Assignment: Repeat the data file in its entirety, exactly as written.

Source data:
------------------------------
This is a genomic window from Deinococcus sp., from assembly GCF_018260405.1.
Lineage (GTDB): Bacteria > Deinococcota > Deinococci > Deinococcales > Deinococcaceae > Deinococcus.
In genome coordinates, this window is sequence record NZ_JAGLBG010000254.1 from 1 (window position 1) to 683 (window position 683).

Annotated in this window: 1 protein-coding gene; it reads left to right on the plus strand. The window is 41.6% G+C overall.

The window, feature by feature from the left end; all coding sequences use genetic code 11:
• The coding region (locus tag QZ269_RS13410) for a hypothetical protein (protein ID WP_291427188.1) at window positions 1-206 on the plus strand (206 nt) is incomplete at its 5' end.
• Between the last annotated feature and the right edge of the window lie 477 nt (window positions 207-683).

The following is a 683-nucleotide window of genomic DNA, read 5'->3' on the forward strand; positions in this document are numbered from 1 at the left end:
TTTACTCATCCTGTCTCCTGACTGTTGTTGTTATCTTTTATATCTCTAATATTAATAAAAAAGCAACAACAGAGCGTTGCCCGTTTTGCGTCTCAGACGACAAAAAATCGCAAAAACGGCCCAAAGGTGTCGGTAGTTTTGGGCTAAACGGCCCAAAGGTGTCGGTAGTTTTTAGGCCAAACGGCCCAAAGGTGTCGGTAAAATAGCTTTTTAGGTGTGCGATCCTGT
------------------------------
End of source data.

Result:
This is a genomic window from Deinococcus sp., from assembly GCF_018260405.1.
Lineage (GTDB): Bacteria > Deinococcota > Deinococci > Deinococcales > Deinococcaceae > Deinococcus.
In genome coordinates, this window is sequence record NZ_JAGLBG010000254.1 from 1 (window position 1) to 683 (window position 683).

Annotated in this window: 1 protein-coding gene; it reads left to right on the plus strand. The window is 41.6% G+C overall.

The window, feature by feature from the left end; all coding sequences use genetic code 11:
• The coding region (locus tag QZ269_RS13410) for a hypothetical protein (protein ID WP_291427188.1) at window positions 1-206 on the plus strand (206 nt) is incomplete at its 5' end.
• Between the last annotated feature and the right edge of the window lie 477 nt (window positions 207-683).

The following is a 683-nucleotide window of genomic DNA, read 5'->3' on the forward strand; positions in this document are numbered from 1 at the left end:
TTTACTCATCCTGTCTCCTGACTGTTGTTGTTATCTTTTATATCTCTAATATTAATAAAAAAGCAACAACAGAGCGTTGCCCGTTTTGCGTCTCAGACGACAAAAAATCGCAAAAACGGCCCAAAGGTGTCGGTAGTTTTGGGCTAAACGGCCCAAAGGTGTCGGTAGTTTTTAGGCCAAACGGCCCAAAGGTGTCGGTAAAATAGCTTTTTAGGTGTGCGATCCTGT